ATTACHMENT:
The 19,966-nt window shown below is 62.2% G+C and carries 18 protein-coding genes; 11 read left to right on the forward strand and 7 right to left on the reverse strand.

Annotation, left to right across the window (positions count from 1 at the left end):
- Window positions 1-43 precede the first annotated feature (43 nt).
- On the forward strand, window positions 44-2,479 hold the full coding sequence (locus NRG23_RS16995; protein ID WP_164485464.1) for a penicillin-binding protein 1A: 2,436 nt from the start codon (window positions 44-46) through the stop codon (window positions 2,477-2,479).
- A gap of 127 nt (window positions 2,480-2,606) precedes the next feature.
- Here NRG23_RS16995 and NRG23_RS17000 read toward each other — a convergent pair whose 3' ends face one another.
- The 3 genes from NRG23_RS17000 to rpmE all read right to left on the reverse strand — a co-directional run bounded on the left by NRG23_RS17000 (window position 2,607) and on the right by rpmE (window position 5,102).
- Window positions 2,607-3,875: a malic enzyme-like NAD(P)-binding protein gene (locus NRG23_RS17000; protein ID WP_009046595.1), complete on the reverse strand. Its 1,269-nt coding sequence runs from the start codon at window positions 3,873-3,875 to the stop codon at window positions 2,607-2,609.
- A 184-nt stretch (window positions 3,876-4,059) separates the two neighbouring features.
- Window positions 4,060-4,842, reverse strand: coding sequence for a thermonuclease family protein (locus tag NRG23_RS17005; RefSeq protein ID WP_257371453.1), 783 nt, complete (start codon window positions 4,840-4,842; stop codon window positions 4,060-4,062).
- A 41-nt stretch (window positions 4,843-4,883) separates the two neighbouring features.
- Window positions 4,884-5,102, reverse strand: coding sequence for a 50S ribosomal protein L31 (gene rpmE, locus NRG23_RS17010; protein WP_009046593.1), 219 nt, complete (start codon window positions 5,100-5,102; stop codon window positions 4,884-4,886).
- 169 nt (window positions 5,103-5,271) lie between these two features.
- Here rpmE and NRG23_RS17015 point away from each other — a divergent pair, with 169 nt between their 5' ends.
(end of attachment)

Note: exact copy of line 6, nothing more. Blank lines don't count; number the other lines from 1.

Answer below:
- Here NRG23_RS16995 and NRG23_RS17000 read toward each other — a convergent pair whose 3' ends face one another.